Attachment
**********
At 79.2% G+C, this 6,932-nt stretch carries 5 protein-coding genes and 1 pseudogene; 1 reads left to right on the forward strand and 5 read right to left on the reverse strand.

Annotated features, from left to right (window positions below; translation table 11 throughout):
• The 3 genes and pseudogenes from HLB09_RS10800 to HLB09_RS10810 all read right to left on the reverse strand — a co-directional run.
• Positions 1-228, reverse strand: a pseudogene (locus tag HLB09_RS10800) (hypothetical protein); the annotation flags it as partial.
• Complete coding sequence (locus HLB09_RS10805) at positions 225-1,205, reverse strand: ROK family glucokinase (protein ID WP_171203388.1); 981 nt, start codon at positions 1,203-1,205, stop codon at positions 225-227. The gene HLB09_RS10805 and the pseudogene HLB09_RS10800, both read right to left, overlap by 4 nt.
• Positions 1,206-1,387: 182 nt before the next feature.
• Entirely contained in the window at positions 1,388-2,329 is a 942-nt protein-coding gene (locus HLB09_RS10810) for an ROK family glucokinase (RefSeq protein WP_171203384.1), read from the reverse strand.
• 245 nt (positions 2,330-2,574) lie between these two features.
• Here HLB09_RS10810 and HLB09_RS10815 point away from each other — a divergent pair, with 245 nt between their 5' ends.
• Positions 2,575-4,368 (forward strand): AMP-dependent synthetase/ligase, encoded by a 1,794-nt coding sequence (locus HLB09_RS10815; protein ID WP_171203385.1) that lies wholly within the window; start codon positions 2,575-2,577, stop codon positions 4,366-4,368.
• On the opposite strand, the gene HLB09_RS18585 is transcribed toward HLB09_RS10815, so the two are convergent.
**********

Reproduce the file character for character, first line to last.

At 79.2% G+C, this 6,932-nt stretch carries 5 protein-coding genes and 1 pseudogene; 1 reads left to right on the forward strand and 5 read right to left on the reverse strand.

Annotated features, from left to right (window positions below; translation table 11 throughout):
• The 3 genes and pseudogenes from HLB09_RS10800 to HLB09_RS10810 all read right to left on the reverse strand — a co-directional run.
• Positions 1-228, reverse strand: a pseudogene (locus tag HLB09_RS10800) (hypothetical protein); the annotation flags it as partial.
• Complete coding sequence (locus HLB09_RS10805) at positions 225-1,205, reverse strand: ROK family glucokinase (protein ID WP_171203388.1); 981 nt, start codon at positions 1,203-1,205, stop codon at positions 225-227. The gene HLB09_RS10805 and the pseudogene HLB09_RS10800, both read right to left, overlap by 4 nt.
• Positions 1,206-1,387: 182 nt before the next feature.
• Entirely contained in the window at positions 1,388-2,329 is a 942-nt protein-coding gene (locus HLB09_RS10810) for an ROK family glucokinase (RefSeq protein WP_171203384.1), read from the reverse strand.
• 245 nt (positions 2,330-2,574) lie between these two features.
• Here HLB09_RS10810 and HLB09_RS10815 point away from each other — a divergent pair, with 245 nt between their 5' ends.
• Positions 2,575-4,368 (forward strand): AMP-dependent synthetase/ligase, encoded by a 1,794-nt coding sequence (locus HLB09_RS10815; protein ID WP_171203385.1) that lies wholly within the window; start codon positions 2,575-2,577, stop codon positions 4,366-4,368.
• On the opposite strand, the gene HLB09_RS18585 is transcribed toward HLB09_RS10815, so the two are convergent.